Dental billing is an ever-changing process. As a dental provider, how do you stay on top of changing regulations and coding? Do you outsource your billing? Leslie Icenogle joins me today to talk about medical billing for dentistry and where it overlaps with dental billing. We also chat about outsourcing your billing and continuing education for your staff.
Leslie got her start in pediatric dentistry over 30 years ago and has worked in oral surgery for 32 years. She has extensive experience dealing with medical billing and started teaching dental practices how to integrate medical billing. After a couple of years of being asked to take on the work herself, Insurance Billing Outsourcing was born.
Outline of This Episode
- [0:30] Leslie Icenogle’s background in dentistry
- [3:05] ICD-10 Diagnosis in Dentistry
- [8:00] SOAP notes: subjective, objective, assessment, and plan
- [10:45] How do you make the process easier?
- [13:50] Compliance and cash flow go hand-in-hand
- [16:15] Outsourcing is sharing liability
- [22:20] Cleaning up your billing practices
- [26:05] High turnover in billing positions
- [28:00] Where is dentistry headed?
- [30:10] Get training for your billing staff
- [31:00] Connect with Leslie
Understanding medical billing in dentistry
Dental and medical billing is at a crossroads, where many things will now be required to be billed to medical insurance primary to dental insurance. Many states already require claims to be submitted with the proper ICD10 coding in place. You’ll begin to see (or continue to see) dental insurance denying claims because they were looking for denial or payment from the medical insurance first.
A lot of treatments that dentists could be billing are not being billed—which is a win for the medical insurance and a loss for you.
It will be a learning curve to understand how to begin coding these claims properly. This is where Leslie would step in and offer proper training to your staff. You must learn how to correctly file with the proper attachments, write letters of medical necessity, and learn how to properly read Explanation of Benefits (EOB’s). If this is something you’re not ready to implement completely, consider outsourcing to a company such as Leslie’s.
SOAP Notes: The importance of documentation
The ‘SOAP’ acronym stands for subjective, objective, assessment, and plan. It is a note-taking system that your practice will need to begin implementing. Medical insurance is all about documenting the details. If you’re doing anything other than a simple cleaning, they want to know why the patient is being seen.
What is the chief complaint? How did it happen? What is the history of the illness/issue and was it properly treated? Document their HPI (History of Present Illness) extensively.
Your notes must be clear and detailed. Leslie and I both recommend creating a template where you can input the proper patient information. It helps simplify the process and keeps you consistent.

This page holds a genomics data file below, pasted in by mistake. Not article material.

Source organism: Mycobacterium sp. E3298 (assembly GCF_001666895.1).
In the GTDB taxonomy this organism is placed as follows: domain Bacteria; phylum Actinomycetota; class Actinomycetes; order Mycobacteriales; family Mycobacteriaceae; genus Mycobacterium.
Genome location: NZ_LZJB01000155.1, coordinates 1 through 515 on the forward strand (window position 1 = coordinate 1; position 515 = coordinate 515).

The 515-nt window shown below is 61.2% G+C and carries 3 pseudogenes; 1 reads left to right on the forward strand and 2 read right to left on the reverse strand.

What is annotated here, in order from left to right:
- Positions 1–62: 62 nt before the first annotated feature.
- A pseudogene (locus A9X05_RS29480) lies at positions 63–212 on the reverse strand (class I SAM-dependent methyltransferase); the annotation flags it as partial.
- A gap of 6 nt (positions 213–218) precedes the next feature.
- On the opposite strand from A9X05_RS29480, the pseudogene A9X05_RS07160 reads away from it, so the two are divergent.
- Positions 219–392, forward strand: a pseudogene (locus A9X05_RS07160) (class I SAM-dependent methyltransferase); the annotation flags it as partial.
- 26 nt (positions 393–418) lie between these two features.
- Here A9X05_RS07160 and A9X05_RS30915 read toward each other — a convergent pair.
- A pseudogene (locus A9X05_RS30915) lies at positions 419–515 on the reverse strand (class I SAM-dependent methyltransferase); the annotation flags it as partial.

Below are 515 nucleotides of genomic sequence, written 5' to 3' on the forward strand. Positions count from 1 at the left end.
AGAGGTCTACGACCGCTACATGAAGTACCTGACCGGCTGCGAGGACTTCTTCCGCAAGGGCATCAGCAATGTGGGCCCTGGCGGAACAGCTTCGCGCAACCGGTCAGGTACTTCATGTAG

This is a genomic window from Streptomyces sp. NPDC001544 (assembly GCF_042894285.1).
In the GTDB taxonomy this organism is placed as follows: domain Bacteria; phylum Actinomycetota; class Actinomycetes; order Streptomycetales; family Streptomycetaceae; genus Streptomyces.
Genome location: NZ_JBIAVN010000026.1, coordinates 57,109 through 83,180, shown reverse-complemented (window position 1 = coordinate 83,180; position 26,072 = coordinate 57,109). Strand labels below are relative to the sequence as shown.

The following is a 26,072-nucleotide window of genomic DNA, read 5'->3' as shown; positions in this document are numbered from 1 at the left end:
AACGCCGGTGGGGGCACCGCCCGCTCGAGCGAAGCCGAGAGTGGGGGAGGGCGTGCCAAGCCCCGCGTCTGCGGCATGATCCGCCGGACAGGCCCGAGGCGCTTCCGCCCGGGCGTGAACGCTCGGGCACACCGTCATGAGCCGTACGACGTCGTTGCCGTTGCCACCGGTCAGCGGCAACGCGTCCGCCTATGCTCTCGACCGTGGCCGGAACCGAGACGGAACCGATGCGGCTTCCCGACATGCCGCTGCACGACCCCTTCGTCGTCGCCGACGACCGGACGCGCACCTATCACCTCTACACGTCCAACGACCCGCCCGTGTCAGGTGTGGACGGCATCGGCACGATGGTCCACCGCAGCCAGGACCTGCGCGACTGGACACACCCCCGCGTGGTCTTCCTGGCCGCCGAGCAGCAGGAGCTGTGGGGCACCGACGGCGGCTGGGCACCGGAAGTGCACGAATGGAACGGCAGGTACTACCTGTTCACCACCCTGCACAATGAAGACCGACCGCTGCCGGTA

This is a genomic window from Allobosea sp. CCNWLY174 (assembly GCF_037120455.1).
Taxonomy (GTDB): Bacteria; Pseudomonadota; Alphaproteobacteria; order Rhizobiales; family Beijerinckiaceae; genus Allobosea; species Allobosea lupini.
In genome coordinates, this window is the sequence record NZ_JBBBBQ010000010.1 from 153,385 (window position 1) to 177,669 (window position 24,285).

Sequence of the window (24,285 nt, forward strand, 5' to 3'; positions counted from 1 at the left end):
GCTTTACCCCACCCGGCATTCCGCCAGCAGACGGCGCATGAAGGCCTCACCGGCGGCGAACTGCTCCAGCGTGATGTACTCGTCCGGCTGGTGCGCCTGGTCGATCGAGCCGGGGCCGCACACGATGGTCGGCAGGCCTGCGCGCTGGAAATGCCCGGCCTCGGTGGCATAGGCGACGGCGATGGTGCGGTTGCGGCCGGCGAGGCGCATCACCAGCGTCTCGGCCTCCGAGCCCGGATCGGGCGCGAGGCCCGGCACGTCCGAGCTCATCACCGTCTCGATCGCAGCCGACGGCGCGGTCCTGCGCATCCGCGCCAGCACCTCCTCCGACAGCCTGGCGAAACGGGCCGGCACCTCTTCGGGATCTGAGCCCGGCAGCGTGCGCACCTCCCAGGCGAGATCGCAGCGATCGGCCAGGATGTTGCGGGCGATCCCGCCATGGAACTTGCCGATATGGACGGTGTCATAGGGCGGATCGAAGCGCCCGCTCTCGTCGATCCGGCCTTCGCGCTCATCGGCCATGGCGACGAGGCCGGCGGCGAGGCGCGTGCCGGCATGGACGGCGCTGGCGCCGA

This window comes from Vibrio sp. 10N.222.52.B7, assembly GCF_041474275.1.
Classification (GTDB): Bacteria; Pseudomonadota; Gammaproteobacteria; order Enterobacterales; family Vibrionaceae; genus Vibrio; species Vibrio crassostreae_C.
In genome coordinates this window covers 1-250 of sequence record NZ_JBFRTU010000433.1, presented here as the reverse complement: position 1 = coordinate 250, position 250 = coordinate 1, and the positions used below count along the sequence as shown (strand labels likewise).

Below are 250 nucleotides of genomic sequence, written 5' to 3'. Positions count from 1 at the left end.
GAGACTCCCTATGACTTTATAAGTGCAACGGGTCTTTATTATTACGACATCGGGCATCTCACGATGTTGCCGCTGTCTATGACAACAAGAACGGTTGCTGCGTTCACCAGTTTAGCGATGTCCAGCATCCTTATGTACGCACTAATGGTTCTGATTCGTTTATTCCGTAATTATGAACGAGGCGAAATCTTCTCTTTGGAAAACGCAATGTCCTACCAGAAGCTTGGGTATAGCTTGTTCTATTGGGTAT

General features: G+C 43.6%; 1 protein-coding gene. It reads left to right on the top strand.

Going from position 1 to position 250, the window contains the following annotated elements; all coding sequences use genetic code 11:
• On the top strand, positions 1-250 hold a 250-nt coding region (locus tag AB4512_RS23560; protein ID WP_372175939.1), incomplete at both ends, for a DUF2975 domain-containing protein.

Clean up and simplify your dental billing
As Leslie has worked in the field, she’s found that most dentists are receptive to her feedback or criticisms. After all, the entire goal of cleaning up your billing and learning new processes is to increase cash flow! There are a few ways you can clean up your process as you’re learning the new coding:
- Create a template that allows you to easily input a patient’s information and history.
- Verify benefits for the medical and dental insurance on the front end, and do so correctly.
- Assign someone—perhaps your office manager—to conduct an audit of patient files. They can assess if the notes are detailed enough, if the insurance was verified correctly, and that the claim was filed properly.
Is the person handling the billing truly able to dedicate all of their time to it? Or are they being pulled in different directions? Another option you can consider to reduce the burden on your staff is to outsource billing.
Invest in education for your billing team
If your practice has designated billing staff—take good care of them. Leslie and I see high turnover rates in billing positions. Often, it’s due to improper training (or lack of training). You must invest in continued education for your billing staff and not let them fall to the wayside. We recommend implementing training annually.
This allows your staff to stay up-to-date on the changing rules and regulations in medical and dental billing. It also properly equips them for their job. Ignorance is NOT bliss and your practice could be hemorrhaging money. Spend a little money on the front end on training to amplify the cash flow coming in from proper billing.
Leslie and I talk about the benefits of utilizing ICD-10 coding and why you shouldn’t resist it. Don’t miss this engaging episode of Talking with the Toothcop!
Connect With Leslie
- Leslie on LinkedIn
- Insurance Billing Outsourcing Website
- Call IBO at 317-565-4988